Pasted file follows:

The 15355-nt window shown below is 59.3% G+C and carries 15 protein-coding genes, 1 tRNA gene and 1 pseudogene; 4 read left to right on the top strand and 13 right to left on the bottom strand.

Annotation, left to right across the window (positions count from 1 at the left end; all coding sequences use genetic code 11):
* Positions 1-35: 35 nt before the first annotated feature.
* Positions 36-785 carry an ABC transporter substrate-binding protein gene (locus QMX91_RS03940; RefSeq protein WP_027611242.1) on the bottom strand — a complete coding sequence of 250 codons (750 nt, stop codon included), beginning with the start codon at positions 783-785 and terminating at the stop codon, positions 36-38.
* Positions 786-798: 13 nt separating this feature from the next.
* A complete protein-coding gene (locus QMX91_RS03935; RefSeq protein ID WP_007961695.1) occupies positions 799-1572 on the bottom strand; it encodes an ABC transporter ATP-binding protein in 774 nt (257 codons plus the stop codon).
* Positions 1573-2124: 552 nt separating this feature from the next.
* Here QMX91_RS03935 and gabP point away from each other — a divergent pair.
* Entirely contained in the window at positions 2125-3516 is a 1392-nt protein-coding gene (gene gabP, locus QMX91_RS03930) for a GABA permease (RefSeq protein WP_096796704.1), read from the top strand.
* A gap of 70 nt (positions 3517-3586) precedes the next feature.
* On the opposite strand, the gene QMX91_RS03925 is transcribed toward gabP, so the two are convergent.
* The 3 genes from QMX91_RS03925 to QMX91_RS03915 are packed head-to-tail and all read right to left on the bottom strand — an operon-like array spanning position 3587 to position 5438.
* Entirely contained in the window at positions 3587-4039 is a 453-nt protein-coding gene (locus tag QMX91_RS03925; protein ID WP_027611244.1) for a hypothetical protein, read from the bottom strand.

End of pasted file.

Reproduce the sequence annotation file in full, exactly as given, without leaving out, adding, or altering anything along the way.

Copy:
The 15355-nt window shown below is 59.3% G+C and carries 15 protein-coding genes, 1 tRNA gene and 1 pseudogene; 4 read left to right on the top strand and 13 right to left on the bottom strand.

Annotation, left to right across the window (positions count from 1 at the left end; all coding sequences use genetic code 11):
* Positions 1-35: 35 nt before the first annotated feature.
* Positions 36-785 carry an ABC transporter substrate-binding protein gene (locus QMX91_RS03940; RefSeq protein WP_027611242.1) on the bottom strand — a complete coding sequence of 250 codons (750 nt, stop codon included), beginning with the start codon at positions 783-785 and terminating at the stop codon, positions 36-38.
* Positions 786-798: 13 nt separating this feature from the next.
* A complete protein-coding gene (locus QMX91_RS03935; RefSeq protein ID WP_007961695.1) occupies positions 799-1572 on the bottom strand; it encodes an ABC transporter ATP-binding protein in 774 nt (257 codons plus the stop codon).
* Positions 1573-2124: 552 nt separating this feature from the next.
* Here QMX91_RS03935 and gabP point away from each other — a divergent pair.
* Entirely contained in the window at positions 2125-3516 is a 1392-nt protein-coding gene (gene gabP, locus QMX91_RS03930) for a GABA permease (RefSeq protein WP_096796704.1), read from the top strand.
* A gap of 70 nt (positions 3517-3586) precedes the next feature.
* On the opposite strand, the gene QMX91_RS03925 is transcribed toward gabP, so the two are convergent.
* The 3 genes from QMX91_RS03925 to QMX91_RS03915 are packed head-to-tail and all read right to left on the bottom strand — an operon-like array spanning position 3587 to position 5438.
* Entirely contained in the window at positions 3587-4039 is a 453-nt protein-coding gene (locus tag QMX91_RS03925; protein ID WP_027611244.1) for a hypothetical protein, read from the bottom strand.